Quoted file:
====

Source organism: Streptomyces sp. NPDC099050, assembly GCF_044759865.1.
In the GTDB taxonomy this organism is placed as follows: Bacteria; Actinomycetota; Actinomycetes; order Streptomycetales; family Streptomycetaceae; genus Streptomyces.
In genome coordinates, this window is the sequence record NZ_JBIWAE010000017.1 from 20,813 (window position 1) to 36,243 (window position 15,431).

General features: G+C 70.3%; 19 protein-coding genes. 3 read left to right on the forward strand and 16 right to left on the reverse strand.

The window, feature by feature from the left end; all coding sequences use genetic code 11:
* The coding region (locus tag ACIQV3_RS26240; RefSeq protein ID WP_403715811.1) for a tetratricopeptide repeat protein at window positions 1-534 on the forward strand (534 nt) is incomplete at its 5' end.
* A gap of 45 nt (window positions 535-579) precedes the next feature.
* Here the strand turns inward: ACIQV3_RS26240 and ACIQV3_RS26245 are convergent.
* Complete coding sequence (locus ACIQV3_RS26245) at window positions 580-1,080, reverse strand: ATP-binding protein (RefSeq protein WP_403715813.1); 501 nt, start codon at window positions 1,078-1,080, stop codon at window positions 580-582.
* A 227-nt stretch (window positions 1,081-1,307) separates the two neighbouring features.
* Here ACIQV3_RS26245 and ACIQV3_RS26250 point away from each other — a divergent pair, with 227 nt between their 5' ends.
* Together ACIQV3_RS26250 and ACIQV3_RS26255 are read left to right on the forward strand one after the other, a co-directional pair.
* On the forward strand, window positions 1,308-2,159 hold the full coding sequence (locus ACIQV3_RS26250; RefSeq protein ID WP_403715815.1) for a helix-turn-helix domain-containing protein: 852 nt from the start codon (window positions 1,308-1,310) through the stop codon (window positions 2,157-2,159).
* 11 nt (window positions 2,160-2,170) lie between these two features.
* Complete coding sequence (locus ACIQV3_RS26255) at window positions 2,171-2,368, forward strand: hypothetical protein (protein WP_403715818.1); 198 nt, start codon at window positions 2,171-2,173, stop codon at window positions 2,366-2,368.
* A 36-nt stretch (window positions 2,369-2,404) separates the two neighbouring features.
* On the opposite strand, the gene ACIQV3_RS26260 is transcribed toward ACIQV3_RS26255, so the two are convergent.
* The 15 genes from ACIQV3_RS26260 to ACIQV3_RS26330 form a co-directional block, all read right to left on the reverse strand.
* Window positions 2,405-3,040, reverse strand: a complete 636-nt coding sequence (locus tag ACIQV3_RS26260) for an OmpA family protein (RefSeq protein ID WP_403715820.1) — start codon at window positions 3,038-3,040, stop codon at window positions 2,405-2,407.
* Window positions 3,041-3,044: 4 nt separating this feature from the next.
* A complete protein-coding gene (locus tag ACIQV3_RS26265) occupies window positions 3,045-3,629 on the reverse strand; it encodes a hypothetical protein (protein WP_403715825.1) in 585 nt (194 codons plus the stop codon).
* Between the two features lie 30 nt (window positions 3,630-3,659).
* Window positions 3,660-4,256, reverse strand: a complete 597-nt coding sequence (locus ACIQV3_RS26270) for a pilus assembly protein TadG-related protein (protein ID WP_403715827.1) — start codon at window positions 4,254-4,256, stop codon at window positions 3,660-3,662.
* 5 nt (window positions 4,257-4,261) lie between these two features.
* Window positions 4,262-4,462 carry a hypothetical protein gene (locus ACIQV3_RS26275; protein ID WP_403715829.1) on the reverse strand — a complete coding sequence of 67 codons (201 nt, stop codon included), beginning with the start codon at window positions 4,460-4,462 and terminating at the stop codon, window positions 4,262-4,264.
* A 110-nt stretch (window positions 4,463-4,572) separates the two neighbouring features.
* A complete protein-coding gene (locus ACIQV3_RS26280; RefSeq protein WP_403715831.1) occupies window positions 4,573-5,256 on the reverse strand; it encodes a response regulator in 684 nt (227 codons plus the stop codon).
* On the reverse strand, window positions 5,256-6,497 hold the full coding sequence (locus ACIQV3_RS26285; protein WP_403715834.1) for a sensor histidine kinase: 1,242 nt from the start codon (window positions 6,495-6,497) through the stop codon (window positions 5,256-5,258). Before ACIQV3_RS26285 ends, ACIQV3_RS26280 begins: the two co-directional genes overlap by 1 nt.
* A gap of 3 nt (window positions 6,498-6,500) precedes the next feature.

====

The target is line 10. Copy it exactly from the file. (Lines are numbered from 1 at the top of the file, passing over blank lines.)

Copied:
* A 227-nt stretch (window positions 1,081-1,307) separates the two neighbouring features.